This review is about decision technology—the rules and tools that help us make wiser decisions. First, we review the three rules that are at the heart of most traditional decision technology—multi-attribute utility, Bayes' theorem, and subjective expected utility maximization. Since the inception of decision research, these rules have prescribed how we should infer values and probabilities and how we should combine them to make better decisions. We suggest how to make best use of all three rules in a comprehensive 19-step model. The remainder of the review explores recently developed tools of decision technology. It examines the characteristics and problems of decision-facilitating sites on the World Wide Web. Such sites now provide anyone who can use a personal computer with access to very sophisticated decision-aiding tools structured mainly to facilitate consumer decision making. It seems likely that the Web will be the mode by means of which decision tools will be distributed to lay users. But methods for doing such apparently simple things as winnowing 3000 options down to a more reasonable number, like 10, contain traps for unwary decision technologists. The review briefly examines Bayes nets and influence diagrams—judgment and decision-making tools that are available as computer programs. It very briefly summarizes the state of the art of eliciting probabilities from experts. It concludes that decision tools will be as important in the 21st century as spreadsheets were in the 20th.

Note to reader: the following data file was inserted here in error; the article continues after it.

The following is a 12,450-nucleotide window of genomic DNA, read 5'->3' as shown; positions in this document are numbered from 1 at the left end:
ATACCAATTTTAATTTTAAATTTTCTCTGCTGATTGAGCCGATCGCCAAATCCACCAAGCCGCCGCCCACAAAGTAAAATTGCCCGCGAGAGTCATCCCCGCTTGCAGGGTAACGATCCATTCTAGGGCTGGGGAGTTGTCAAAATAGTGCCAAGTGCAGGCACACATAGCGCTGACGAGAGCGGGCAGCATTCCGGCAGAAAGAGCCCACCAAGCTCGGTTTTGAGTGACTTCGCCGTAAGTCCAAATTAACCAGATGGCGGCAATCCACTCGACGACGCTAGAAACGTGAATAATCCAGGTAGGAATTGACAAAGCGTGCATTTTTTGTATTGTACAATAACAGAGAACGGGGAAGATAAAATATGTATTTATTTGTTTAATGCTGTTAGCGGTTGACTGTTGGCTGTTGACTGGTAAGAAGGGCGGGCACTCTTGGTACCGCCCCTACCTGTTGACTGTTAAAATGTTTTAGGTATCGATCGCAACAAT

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  • Article Type: Review Article
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